PANK2 which appears to be the only mitochondria-targeted human PanK is involved in a myriad of metabolic reactions, including metabolism of water-soluble vitamins (such as B5) and cofactors [38]. This gene located on chromosome 20 (20p13) consists of 7 exons [16] and its different isoforms are generated by alternative PANK2 mRNA splicing with the use of alternate first exons. But, as reported in literature, only two PanK2 protein isoforms are proteolytically produced to form a mitochondrially localized, mature PanK2 [39]. Mutations in these isoforms are associated with HARP syndrome and PKAN, formerly Hallervorden-Spatz syndrome. Approximately 100 mutations in PANK2 have been found in affected individuals with PKAN [16, 40,41,42]. The most common PANK2 mutations are G411R and T418 M accounted for one-third of the disease alleles [16]. Usually patients with the severe early-onset form of the disorder have PANK2 mutations that resulted in the complete absence of functional PANK2 [43]. But, the disease in cases affected by the later-onset form is typically resulted from changes of single amino acids in the enzyme, producing a protein retaining some functional properties [18, 44]. So, the residual activity of PANK2 in mitochondria determines the age of disease onset and it is proposed to be the best indicator of clinical findings [44]. It is well recognized that PKAN symptoms (classic PKAN) are usually manifested in early childhood while atypical PKAN is referred to the condition presented in teenage life. According to our data, onset in our PANK2-positive patient was 4 years and, therefore this case can be classified as “classic PKAN”. This patient was homozygous for PANK2 deletion mutation at position c.1426_1429delATGA, p.M476 fs. This mutation has not been previously reported and may be associated with early onset and rapid progression disease. PLA2G6, Calcium-Independent Phospholipase A2 Group VI, which catalyzes the release of fatty acids from phospholipids may have a role in normal phospholipid remodeling, vasopressin-induced arachidonic acid release, leukotriene and prostaglandin production, fas-mediated apoptosis, and transmembrane ion flux in glucose-stimulated B-cells [45]. PLA2G6 located on 22q13.1 consists of 17 exons which is subjected to transcription of several encoding isoforms but until now, only the features of its three full-length transcripts have been reported. Abnormal function of this PLA2 group VI enzyme may impair the integrity of cell membrane, leading to several neurodegenerative disorders [24, 25]. It has been found that various mutations in PLA2G6 are associated with Parkinson disease 14 (PARK14, MIM:612,953) [46], autosomal recessive form of INAD1(MIM:256600) [24, 28], Neurodegeneration with brain iron accumulation 2A (NBIA2A, MIM: 256,600) and 2B (NBIA2B, MIM: 610,217) [24, 27].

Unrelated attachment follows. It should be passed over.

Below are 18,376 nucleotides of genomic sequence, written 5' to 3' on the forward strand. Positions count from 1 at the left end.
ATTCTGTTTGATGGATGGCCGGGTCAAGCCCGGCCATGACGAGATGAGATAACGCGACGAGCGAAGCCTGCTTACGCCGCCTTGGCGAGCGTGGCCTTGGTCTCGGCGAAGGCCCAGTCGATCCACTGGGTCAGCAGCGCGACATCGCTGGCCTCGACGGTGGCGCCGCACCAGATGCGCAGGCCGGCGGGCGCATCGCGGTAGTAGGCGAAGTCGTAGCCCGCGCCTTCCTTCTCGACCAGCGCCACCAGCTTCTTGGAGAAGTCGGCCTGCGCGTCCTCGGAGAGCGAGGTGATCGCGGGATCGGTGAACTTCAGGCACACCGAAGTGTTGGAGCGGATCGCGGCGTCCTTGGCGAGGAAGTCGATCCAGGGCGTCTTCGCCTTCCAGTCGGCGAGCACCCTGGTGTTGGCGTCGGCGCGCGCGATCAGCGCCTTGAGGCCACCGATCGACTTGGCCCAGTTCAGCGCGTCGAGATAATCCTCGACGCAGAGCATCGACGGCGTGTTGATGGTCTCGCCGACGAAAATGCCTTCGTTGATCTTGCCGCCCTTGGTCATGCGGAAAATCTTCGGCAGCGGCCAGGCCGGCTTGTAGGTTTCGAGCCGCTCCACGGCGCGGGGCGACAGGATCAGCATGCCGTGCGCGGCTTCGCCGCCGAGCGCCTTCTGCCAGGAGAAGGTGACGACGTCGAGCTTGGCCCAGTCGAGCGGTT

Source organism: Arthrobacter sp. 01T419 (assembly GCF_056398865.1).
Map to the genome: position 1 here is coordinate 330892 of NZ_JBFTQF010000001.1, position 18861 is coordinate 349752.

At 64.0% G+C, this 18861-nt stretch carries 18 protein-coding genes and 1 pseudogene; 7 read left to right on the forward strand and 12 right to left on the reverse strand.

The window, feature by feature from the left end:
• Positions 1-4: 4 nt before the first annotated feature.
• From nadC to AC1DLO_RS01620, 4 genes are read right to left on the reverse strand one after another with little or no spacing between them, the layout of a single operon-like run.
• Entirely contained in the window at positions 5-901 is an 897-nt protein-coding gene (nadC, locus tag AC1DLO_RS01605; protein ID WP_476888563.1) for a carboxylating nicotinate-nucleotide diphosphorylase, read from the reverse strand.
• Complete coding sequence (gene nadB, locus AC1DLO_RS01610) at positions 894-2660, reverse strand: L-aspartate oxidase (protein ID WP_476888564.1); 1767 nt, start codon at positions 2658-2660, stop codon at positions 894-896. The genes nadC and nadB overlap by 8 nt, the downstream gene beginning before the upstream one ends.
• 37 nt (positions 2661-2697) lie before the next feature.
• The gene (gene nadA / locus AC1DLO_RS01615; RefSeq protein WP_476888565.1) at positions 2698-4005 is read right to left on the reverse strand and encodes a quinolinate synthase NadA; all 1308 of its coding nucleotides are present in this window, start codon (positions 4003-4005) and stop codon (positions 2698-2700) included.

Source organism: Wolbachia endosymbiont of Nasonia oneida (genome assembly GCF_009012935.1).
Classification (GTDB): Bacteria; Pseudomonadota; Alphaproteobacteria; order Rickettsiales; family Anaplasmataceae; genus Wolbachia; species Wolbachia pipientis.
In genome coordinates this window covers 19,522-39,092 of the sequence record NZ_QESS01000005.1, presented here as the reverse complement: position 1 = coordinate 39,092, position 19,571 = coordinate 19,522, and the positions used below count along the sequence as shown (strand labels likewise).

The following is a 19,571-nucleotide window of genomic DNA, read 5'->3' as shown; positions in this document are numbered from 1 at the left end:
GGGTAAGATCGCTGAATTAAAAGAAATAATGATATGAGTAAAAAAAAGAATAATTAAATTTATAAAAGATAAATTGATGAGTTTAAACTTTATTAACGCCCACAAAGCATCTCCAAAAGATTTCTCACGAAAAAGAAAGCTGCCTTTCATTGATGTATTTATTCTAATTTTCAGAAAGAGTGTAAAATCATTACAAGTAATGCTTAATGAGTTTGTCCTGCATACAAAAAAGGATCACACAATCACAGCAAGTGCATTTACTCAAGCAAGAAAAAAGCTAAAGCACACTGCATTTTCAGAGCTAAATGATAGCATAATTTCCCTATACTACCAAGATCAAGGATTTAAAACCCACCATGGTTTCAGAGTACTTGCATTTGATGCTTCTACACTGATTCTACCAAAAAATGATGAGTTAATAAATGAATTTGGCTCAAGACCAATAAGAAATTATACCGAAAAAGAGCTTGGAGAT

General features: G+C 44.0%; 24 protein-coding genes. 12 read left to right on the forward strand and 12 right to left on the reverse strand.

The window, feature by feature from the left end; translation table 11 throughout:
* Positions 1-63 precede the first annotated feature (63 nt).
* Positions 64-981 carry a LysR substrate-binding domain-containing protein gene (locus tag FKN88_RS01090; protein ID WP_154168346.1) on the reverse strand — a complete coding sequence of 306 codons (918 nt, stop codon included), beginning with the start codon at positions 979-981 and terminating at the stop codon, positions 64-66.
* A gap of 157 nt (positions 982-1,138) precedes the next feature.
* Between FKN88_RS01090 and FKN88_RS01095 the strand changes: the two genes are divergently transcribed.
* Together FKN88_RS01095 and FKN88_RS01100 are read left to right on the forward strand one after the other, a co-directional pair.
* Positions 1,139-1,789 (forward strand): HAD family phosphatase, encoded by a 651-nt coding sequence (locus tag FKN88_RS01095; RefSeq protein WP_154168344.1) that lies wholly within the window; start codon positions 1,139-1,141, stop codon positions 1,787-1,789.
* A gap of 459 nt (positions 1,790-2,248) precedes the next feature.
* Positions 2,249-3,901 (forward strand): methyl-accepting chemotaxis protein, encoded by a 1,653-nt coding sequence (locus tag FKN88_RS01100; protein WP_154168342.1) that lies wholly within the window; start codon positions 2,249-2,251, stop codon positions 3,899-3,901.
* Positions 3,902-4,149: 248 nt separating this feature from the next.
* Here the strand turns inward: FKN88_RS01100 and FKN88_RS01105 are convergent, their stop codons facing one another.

PARK14 which is a progressive neurodegenerative disorder with an adult onset is characterized by parkinsonism, dystonia, severe cognitive decline, cerebral and cerebellar atrophy, and absence of iron in the basal ganglia on MRI [46]. Regarding the NBIA2A, it is a neurodegenerative disease characterized by the unique pathological feature of NAD, including axonal swelling and spheroid bodies in the central nervous system. The typical symptoms of the disease is started in the first 2 years of life and is finally led to the death around the age of 10 years. In relation to the NBIA2B, it is a neurodegenerative disorder with iron accumulation in the brain, primarily in the basal ganglia, and is characterized by progressive extrapyramidal dysfunction leading to rigidity, dysarthria, sensorimotor impairment, and dystonia [24, 27]. Concerning the INAD, it is a rare autosomal recessive neurodegenerative disorder with axonal swell and high levels of brain iron resulting to the intellectual disability and movement problems. At least 50 mutations in the PLA2G6 gene have been identified in cases with INAD [24, 28]. In our study a novel homozygous mutation in PLA2G6 gene (c.G3 T:p.M1I) was identified in an Afghan patient with INAD phenotype (due to the age of the disease onset, 1.5 year, and manifestations of developmental regression and progressive psychomotor delay).